This April sees a number of legal developments for employers:
1. A new National Living Wage
The new National Living Wage (NLW) is introduced from 1 April 2016 entitling workers aged 25 and over to at least £7.20 per hour. The penalty for underpayment of the National Minimum Wage (NMW) and now the NLW will also double to 200% of arrears (although halved if paid within 14 days). This remains subject to a maximum penalty of £20,000 per worker. The Government has published new guidance on calculating the minimum wage available here.
2. Unfair dismissal: an increase to a week’s pay and the maximum compensatory award
From 6 April 2016, the maximum compensatory award for an unfair dismissal claim increases to £78,962 (from £78,335), or 12 months’ pay, whichever is lower and the maximum amount of a week’s pay used in calculating the unfair dismissal basic award and statutory redundancy payments increases to £479 (from £475).
3. Restricting employment tribunal postponements and new penalties
For employment tribunal claims issued on or after 6 April 2016, new rules come into force limiting the ability of a party to apply to postpone a hearing. New financial penalties are also introduced for employers who fail to pay tribunal awards or settlement sums under a COT3 from 6 April. The penalty will be 50% of the unpaid amount, subject to a minimum of £100 and a maximum of £5,000. The penalty is paid to the Secretary of State.
But statutory pay rates for family leave and sick pay remain the same
There are no changes to the statutory rates of maternity, paternity, adoption and shared parental pay which are currently set at £139.58. Statutory sick pay also remains static at £88.45.
And what’s in the pipeline?
With a number of significant employment developments ahead, employers will need to plan ahead. In addition to immigration and trade union reforms which are currently proceeding through Parliament, other developments to watch for within the next 12 months include:
- Gender pay reporting
Gender pay reporting for companies with 250 plus employees. We are currently awaiting the outcome of a consultation on draft regulations introducing gender pay reporting for companies with 250 plus employees (see here). It is anticipated that the final regulations may well come into force on 1 October 2016.
- Simplifying taxation of termination payments
Changes to taxation of termination payments. The recent Budget confirmed that the government is proceeding with proposals to simplify the tax treatment of termination payments. Termination payments that are subject to income tax on amounts in excess of £30,000 will also be subject to employers national insurance contributions. Legislation will be introduced to ensure that all payments in lieu and certain damages payments are taxed as earnings. A technical consultation will take place this summer with a view to changes being implemented in April 2017.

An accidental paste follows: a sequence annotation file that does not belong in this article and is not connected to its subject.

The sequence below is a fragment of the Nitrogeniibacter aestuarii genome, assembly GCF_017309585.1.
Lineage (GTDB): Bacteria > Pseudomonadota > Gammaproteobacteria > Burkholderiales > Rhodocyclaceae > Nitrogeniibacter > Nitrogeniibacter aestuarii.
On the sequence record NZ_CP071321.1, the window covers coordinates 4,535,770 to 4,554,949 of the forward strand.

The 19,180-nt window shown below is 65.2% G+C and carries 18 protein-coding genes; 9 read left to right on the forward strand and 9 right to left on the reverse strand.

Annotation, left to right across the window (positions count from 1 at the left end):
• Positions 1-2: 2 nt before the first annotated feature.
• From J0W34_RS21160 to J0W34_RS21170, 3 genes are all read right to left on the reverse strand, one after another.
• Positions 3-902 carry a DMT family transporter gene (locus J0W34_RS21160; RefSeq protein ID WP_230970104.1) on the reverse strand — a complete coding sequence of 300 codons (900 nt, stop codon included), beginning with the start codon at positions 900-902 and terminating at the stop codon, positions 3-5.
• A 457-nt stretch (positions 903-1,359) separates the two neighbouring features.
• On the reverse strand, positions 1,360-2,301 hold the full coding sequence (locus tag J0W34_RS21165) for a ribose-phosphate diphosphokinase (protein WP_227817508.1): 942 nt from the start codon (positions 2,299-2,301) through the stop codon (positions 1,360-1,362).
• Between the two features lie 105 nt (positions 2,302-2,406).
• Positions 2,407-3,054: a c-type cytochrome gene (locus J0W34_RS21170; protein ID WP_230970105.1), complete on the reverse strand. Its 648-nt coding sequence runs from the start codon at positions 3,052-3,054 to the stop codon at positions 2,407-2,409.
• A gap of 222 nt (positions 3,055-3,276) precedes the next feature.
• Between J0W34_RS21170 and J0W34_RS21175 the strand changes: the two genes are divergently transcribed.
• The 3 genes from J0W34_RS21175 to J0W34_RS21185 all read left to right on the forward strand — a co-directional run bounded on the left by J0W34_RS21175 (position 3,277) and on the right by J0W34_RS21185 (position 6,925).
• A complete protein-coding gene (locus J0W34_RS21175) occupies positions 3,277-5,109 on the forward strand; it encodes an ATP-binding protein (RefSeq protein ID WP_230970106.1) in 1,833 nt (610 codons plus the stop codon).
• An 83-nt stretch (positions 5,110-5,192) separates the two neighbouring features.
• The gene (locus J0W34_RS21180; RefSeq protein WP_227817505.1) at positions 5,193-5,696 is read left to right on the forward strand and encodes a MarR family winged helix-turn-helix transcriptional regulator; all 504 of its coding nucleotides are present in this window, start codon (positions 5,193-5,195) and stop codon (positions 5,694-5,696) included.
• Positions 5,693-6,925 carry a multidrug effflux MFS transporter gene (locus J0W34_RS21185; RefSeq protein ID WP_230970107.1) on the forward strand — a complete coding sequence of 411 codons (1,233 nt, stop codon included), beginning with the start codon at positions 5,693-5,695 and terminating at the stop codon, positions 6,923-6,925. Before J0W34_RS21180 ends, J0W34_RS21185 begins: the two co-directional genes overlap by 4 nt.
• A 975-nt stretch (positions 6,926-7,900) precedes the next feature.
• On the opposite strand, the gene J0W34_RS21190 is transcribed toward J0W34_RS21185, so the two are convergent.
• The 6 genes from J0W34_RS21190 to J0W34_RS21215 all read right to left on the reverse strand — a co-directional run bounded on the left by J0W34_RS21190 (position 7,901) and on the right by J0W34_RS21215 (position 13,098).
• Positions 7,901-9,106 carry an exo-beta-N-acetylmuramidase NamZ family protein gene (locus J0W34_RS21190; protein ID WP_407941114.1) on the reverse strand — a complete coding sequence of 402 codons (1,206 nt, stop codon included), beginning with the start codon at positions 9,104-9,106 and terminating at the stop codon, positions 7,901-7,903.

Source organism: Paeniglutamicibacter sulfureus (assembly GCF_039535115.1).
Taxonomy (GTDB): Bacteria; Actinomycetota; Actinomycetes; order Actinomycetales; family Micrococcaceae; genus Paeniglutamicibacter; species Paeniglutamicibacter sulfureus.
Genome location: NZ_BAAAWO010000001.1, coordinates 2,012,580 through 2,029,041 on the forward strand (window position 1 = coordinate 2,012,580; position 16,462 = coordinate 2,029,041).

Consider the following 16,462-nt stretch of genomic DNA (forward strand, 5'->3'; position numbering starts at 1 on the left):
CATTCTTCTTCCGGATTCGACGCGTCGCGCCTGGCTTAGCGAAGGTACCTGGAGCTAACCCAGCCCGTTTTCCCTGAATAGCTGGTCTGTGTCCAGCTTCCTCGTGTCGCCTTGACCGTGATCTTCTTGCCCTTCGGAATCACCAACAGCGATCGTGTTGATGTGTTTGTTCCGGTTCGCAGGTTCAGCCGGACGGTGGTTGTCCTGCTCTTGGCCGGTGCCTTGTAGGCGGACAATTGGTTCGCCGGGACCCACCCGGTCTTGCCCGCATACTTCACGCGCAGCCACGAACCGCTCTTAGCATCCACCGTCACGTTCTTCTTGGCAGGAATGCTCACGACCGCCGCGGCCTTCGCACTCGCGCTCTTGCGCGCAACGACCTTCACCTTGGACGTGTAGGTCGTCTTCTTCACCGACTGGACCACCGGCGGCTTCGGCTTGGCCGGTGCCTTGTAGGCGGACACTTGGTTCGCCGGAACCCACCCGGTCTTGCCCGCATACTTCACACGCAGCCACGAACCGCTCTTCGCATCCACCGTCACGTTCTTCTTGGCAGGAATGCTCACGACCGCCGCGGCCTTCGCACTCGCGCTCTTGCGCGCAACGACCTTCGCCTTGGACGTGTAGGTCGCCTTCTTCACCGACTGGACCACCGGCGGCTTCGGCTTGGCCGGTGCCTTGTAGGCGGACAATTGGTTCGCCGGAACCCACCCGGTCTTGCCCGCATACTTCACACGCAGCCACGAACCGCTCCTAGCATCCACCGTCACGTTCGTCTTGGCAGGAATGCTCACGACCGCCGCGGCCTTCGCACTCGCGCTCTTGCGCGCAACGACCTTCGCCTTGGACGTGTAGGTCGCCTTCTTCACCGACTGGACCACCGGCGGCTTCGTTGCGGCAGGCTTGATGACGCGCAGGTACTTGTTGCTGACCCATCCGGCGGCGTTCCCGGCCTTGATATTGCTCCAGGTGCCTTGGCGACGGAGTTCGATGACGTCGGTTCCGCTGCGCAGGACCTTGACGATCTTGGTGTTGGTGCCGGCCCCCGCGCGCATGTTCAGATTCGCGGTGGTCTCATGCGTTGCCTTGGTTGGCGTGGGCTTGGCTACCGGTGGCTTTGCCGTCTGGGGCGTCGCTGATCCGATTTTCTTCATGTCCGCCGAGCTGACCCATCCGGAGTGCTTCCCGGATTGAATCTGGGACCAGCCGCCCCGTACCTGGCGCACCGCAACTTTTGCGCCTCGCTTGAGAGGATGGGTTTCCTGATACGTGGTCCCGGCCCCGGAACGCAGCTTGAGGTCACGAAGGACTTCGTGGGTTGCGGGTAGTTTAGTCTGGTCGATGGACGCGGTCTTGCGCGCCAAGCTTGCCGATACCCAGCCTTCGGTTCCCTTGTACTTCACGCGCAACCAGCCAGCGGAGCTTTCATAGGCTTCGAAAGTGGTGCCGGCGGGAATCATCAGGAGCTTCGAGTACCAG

- Apprenticeship leave
The apprenticeship levy is due to come into force in April 2017. The levy will be at a rate of 0.5% of an employer’s wage bill, but an allowance of £15,000 means only employers with a wage bill of at least £3m will be caught (see here).
- Shared parental leave for grandparents
Extension of shared parental leave and pay to grandparents. The government announced in the recent Budget that it will launch a consultation in May 2016 on how to implement its commitment to extend shared parental leave and pay to working grandparents. The consultation will also look at how the system may be streamlined, including simplifying the eligibility requirements and notification system and the potential to make better use of digital technology (see here).
- National Minimum Wage rates
New NMW increases will take effect on 1 October as follows:
– The rate for workers aged 21 to 24 will be £6.96;
– The development rate for workers aged 18 to 20 will be £5.55;
– The young workers rate will be £4; and
– The apprenticeship rate will be £3.40.
The NLW rate of £7.20 will continue to apply to workers aged 25 and over although it has been confirmed that all NMW rates, including the NLW, will be uprated in parallel from April 2017.
- Volunteering leave
Volunteering leave – the right for employees of public employers and large private employers to take three days volunteering leave each year – is also still in the pipeline although no specific timescale has been indicated for its introduction.